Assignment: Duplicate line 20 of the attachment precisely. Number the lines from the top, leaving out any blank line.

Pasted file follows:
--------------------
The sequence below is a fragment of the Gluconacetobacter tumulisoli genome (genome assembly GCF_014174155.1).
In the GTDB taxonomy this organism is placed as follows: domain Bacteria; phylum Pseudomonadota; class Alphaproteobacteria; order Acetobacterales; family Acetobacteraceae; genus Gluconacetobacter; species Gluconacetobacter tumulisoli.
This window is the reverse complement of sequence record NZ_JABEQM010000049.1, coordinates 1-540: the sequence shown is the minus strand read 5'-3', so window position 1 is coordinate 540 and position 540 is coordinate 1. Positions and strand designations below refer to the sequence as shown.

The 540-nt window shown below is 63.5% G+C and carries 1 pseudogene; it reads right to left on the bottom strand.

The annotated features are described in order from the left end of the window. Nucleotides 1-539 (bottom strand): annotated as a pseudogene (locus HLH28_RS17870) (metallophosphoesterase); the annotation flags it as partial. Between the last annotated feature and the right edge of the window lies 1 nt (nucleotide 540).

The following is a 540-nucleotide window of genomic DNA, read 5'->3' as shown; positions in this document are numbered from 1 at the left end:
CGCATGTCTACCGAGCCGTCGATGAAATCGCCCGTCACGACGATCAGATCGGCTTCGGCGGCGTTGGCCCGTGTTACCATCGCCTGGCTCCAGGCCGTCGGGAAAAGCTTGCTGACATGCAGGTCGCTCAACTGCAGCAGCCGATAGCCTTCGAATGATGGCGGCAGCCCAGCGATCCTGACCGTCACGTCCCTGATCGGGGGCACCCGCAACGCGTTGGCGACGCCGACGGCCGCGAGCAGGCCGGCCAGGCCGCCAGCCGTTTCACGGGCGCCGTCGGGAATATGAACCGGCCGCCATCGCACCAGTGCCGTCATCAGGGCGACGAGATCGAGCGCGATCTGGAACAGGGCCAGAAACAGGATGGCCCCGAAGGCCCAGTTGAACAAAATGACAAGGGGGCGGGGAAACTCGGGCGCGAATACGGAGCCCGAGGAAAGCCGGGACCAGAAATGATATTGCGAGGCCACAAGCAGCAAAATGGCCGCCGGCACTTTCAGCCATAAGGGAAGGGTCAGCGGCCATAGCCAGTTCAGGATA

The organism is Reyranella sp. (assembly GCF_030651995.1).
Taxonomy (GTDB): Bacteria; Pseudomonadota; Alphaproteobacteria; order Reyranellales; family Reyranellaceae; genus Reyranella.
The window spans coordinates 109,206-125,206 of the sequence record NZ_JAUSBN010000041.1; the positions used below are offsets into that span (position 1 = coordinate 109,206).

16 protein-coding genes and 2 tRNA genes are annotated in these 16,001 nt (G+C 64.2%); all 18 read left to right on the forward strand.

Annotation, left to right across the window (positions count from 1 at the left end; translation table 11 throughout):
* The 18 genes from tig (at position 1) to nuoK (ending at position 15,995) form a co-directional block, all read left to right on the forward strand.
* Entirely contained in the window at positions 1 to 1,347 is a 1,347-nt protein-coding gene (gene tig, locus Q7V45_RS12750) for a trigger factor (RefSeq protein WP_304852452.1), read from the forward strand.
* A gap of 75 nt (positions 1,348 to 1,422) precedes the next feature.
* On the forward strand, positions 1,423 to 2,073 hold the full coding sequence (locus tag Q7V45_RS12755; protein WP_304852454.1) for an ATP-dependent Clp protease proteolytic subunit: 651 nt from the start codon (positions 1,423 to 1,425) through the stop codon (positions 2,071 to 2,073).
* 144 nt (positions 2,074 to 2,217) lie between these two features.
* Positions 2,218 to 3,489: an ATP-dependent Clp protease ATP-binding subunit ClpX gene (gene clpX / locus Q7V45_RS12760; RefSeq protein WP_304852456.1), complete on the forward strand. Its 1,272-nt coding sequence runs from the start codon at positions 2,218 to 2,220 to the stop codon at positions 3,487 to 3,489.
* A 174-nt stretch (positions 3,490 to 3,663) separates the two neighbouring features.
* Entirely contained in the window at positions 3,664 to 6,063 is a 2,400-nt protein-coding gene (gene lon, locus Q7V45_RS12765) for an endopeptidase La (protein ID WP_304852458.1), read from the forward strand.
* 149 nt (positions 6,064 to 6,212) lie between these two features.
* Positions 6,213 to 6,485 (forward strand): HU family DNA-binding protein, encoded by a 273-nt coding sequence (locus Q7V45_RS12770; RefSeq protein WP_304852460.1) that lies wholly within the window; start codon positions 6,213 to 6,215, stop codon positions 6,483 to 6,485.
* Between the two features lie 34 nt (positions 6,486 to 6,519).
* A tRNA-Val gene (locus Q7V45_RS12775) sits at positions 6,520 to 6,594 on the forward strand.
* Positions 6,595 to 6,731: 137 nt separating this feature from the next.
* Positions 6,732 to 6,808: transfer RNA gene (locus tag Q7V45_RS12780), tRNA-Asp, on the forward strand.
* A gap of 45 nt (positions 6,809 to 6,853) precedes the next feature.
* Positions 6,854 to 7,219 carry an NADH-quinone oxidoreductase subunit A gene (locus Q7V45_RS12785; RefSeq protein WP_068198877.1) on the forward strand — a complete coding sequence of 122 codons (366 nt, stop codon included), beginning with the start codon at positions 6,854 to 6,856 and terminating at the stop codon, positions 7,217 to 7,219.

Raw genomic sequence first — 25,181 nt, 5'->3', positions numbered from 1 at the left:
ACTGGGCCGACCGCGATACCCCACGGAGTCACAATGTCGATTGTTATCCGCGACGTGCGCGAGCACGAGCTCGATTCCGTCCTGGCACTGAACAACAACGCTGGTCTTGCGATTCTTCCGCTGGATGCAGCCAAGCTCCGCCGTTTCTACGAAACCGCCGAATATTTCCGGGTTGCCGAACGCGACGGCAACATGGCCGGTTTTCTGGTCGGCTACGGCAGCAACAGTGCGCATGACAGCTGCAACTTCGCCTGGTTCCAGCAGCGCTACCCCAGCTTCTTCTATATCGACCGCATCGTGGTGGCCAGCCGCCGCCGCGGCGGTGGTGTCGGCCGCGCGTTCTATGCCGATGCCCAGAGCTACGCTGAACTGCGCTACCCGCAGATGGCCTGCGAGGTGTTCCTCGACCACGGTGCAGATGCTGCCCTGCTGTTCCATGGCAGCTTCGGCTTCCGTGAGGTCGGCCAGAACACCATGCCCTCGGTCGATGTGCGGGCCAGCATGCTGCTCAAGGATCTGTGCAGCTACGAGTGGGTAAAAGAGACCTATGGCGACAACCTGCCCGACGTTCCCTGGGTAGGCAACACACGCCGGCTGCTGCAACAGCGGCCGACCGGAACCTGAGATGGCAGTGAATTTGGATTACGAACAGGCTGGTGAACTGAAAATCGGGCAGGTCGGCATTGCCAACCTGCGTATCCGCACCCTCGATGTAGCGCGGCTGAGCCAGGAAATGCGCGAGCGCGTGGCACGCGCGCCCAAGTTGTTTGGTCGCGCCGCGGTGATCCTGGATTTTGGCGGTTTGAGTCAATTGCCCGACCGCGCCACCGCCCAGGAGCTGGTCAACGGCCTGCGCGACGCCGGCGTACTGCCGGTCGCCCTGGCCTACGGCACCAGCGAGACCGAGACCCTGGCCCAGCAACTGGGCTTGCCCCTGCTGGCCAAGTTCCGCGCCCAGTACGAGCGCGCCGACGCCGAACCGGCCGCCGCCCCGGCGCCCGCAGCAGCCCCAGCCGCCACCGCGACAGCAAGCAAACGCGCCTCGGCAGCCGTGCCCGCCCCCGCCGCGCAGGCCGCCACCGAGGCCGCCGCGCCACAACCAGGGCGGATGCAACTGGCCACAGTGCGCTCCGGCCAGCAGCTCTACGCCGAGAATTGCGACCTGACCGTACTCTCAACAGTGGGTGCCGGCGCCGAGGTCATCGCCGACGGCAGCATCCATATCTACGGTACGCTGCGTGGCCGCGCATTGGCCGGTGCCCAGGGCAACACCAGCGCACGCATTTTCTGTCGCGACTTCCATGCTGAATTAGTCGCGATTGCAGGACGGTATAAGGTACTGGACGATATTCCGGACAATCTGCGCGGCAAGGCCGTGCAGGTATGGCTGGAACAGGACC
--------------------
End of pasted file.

* Entirely contained in the window at positions 3,664 to 6,063 is a 2,400-nt protein-coding gene (gene lon, locus Q7V45_RS12765) for an endopeptidase La (protein ID WP_304852458.1), read from the forward strand.